The General Court of the EU has rejected an application to annul the inclusion of Dmitrii Kiselev on the EU’s restrictive measures. Judgment here; Case T-262/15 Kiselev v Council. Mr Kiselev was included in March 2014 on the EU’s asset freezing & travel ban measures for being a State-appointed propagandist supporting the deployment of Russian forces in Ukraine. The Court has held (in summary) that:
- The EU’s Russia sanctions do not breach the EU / Russia Partnership Agreement because Russia’s actions in Ukraine fall within the exceptions for “war or serious international tension constituting threat of war”.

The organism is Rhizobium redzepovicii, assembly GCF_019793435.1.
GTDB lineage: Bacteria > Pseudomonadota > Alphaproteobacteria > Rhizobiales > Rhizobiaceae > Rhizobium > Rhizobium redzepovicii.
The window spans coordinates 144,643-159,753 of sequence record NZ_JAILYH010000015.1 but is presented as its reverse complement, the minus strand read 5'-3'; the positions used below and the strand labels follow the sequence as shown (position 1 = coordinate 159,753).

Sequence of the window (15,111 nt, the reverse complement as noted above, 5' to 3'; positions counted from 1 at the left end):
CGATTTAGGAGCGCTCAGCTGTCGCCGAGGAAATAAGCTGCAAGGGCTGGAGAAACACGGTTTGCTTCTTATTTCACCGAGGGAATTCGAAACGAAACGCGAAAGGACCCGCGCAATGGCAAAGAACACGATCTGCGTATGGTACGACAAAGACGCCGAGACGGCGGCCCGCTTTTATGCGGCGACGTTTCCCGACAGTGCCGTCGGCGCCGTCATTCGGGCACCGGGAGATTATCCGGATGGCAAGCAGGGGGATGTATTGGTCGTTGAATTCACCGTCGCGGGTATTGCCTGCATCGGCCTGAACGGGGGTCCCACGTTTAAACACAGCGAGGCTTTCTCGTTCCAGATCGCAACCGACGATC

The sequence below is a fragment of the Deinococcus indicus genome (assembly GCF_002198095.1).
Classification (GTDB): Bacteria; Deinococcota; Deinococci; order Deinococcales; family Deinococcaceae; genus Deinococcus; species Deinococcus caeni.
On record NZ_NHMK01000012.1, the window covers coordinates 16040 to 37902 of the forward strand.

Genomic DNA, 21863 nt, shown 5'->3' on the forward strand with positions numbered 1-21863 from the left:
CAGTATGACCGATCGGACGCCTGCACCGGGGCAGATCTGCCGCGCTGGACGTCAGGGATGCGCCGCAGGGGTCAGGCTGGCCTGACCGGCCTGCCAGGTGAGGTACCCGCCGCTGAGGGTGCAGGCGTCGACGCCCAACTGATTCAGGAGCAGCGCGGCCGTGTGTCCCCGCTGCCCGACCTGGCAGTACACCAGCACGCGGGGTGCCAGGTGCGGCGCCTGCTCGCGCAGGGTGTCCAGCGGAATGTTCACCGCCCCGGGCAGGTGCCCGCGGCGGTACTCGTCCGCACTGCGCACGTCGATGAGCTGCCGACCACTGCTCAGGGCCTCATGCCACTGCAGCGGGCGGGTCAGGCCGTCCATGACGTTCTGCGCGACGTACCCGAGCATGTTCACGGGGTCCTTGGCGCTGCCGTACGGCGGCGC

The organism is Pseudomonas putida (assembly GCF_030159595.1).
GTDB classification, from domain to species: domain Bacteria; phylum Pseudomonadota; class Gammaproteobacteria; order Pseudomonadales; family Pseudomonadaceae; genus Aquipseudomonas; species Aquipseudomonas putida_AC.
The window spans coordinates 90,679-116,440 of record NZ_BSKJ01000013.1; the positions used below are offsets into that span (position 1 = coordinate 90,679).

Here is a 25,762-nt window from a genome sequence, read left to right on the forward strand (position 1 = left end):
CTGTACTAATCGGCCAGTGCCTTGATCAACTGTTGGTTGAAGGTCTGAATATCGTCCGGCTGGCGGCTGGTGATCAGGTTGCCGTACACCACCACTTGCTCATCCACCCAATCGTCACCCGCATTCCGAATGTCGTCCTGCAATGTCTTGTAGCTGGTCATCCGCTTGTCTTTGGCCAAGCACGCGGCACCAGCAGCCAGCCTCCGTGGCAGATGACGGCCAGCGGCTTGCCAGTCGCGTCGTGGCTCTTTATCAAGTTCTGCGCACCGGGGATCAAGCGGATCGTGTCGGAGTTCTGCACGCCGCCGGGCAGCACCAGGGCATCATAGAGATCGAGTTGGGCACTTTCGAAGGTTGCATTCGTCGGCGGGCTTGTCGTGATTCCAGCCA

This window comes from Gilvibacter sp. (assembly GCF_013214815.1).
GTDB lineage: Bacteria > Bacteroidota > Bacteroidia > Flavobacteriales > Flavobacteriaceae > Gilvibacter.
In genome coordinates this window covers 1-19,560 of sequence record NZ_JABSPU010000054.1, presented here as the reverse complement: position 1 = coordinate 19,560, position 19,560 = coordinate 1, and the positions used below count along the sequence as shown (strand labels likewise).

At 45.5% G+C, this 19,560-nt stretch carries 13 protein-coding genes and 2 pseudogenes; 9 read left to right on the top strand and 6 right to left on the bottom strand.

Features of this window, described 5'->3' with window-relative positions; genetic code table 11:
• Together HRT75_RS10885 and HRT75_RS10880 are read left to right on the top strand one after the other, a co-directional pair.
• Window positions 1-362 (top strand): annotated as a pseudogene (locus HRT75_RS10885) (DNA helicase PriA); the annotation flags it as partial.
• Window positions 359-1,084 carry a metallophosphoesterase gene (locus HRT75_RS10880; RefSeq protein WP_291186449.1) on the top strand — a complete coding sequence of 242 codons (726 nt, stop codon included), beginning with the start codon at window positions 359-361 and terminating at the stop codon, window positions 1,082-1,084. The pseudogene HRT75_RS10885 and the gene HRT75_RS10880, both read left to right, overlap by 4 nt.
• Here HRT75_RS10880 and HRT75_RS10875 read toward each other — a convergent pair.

- The phrase “active support” for the Russian Government’s actions in Ukraine should be interpreted as referring to “persons who – without being themselves responsible for the actions and policies of the Russian Government destabilising Ukraine and without themselves implementing those actions or policies – provide support for those policies or actions” and covers only forms of support which are significant enough to “contribute to the continuance of” Russia’s “actions and policies destabilising Ukraine”.
- Including Mr Kiselev was a justified and proportionate restriction on his freedom of expression. He had given active support by portraying events in Ukraine in a light favourable to the Russian Government. Less restrictive measures such as a system of prior authorisation would not have been as effective in pursuing the aim of “bringing pressure to bear on Russia’s decision-makers responsible for the situation in Ukraine”.